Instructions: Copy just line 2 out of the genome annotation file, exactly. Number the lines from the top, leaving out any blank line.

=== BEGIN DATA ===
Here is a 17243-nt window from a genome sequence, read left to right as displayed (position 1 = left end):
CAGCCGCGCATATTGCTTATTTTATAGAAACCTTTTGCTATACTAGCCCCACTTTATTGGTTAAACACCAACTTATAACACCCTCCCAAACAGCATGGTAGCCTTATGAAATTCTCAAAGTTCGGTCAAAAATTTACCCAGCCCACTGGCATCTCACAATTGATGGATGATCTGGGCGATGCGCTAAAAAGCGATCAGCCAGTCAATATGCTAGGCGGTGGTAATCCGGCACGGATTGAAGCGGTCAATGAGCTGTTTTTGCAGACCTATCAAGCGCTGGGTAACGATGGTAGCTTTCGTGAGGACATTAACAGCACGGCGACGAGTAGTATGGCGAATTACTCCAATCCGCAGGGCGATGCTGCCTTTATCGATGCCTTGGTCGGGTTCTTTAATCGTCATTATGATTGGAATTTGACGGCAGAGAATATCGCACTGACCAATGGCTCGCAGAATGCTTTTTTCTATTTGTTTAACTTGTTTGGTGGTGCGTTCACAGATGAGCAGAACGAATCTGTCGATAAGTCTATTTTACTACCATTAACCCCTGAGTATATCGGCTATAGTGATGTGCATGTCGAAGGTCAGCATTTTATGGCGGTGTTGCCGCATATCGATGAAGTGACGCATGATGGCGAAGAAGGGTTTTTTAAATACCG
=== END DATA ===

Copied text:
CAGCCGCGCATATTGCTTATTTTATAGAAACCTTTTGCTATACTAGCCCCACTTTATTGGTTAAACACCAACTTATAACACCCTCCCAAACAGCATGGTAGCCTTATGAAATTCTCAAAGTTCGGTCAAAAATTTACCCAGCCCACTGGCATCTCACAATTGATGGATGATCTGGGCGATGCGCTAAAAAGCGATCAGCCAGTCAATATGCTAGGCGGTGGTAATCCGGCACGGATTGAAGCGGTCAATGAGCTGTTTTTGCAGACCTATCAAGCGCTGGGTAACGATGGTAGCTTTCGTGAGGACATTAACAGCACGGCGACGAGTAGTATGGCGAATTACTCCAATCCGCAGGGCGATGCTGCCTTTATCGATGCCTTGGTCGGGTTCTTTAATCGTCATTATGATTGGAATTTGACGGCAGAGAATATCGCACTGACCAATGGCTCGCAGAATGCTTTTTTCTATTTGTTTAACTTGTTTGGTGGTGCGTTCACAGATGAGCAGAACGAATCTGTCGATAAGTCTATTTTACTACCATTAACCCCTGAGTATATCGGCTATAGTGATGTGCATGTCGAAGGTCAGCATTTTATGGCGGTGTTGCCGCATATCGATGAAGTGACGCATGATGGCGAAGAAGGGTTTTTTAAATACCG